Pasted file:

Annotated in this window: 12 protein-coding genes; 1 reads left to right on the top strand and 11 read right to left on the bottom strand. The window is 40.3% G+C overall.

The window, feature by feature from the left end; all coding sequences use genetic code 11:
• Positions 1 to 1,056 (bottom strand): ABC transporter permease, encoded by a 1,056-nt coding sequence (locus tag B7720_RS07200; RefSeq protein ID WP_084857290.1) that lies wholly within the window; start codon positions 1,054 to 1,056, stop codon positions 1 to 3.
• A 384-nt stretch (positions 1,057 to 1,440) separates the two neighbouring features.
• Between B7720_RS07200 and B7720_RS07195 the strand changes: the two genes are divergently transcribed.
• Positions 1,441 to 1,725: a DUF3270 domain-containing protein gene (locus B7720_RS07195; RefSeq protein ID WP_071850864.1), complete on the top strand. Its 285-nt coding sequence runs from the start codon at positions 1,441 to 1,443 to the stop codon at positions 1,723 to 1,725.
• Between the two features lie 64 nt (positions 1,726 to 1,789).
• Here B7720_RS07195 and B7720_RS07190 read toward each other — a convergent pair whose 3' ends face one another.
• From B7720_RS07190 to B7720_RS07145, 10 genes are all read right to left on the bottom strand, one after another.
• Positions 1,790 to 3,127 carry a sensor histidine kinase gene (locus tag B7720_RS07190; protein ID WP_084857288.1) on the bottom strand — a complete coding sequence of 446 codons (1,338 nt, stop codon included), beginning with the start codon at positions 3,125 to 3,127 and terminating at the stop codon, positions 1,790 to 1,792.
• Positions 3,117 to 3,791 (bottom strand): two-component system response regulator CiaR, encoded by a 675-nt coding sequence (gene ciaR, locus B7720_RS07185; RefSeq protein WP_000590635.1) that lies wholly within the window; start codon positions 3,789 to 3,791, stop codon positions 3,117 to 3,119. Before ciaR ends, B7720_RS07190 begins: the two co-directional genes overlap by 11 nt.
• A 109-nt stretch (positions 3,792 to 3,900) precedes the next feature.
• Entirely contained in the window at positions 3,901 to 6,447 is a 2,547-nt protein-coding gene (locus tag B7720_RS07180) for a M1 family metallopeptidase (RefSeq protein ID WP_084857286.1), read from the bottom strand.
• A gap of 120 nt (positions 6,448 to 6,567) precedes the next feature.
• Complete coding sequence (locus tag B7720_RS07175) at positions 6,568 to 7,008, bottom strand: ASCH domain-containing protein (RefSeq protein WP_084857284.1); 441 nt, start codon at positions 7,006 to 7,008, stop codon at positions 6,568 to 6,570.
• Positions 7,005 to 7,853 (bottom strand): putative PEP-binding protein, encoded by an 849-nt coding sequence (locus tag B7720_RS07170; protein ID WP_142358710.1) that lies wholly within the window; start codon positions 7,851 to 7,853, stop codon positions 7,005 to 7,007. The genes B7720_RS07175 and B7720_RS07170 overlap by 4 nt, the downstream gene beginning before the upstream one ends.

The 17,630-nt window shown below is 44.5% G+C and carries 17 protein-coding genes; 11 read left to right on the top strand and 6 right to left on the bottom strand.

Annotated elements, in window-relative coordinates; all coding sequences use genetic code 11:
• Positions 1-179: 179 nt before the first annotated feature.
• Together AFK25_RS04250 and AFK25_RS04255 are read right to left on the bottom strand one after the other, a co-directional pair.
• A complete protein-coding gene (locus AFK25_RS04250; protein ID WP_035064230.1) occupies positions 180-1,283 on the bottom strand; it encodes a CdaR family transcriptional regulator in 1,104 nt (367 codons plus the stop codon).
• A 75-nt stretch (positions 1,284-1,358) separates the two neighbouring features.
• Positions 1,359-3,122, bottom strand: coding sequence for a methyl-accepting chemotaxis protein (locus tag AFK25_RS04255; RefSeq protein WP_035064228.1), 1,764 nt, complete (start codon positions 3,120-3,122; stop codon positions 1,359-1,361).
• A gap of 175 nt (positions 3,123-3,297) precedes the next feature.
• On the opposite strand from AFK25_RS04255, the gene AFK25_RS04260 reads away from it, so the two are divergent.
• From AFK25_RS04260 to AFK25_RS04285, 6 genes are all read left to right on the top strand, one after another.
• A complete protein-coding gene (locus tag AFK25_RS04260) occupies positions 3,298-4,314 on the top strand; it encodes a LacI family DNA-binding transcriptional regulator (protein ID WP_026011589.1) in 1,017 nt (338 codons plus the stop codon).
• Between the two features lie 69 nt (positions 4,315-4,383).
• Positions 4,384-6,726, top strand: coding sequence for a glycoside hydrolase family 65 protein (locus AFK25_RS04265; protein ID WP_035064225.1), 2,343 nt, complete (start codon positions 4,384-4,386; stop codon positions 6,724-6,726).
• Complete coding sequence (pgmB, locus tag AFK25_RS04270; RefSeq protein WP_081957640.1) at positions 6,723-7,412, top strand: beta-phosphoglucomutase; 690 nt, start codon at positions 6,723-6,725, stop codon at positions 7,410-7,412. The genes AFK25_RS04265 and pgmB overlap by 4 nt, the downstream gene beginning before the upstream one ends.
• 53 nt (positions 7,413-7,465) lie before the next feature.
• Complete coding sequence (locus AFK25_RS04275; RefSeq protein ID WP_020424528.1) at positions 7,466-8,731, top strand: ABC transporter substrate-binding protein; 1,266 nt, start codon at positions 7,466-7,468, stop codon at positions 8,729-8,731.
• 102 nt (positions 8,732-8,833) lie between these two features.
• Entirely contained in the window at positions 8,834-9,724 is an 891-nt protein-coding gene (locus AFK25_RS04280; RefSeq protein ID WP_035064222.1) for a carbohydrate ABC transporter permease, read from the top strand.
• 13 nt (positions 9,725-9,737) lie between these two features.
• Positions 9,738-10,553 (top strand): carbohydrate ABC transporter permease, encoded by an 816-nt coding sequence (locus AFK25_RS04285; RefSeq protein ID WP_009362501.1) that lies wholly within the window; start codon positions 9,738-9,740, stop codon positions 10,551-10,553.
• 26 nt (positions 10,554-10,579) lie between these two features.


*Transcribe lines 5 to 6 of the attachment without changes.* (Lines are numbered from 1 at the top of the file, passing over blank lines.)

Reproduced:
• Between B7720_RS07200 and B7720_RS07195 the strand changes: the two genes are divergently transcribed.
• Positions 1,441 to 1,725: a DUF3270 domain-containing protein gene (locus B7720_RS07195; RefSeq protein ID WP_071850864.1), complete on the top strand. Its 285-nt coding sequence runs from the start codon at positions 1,441 to 1,443 to the stop codon at positions 1,723 to 1,725.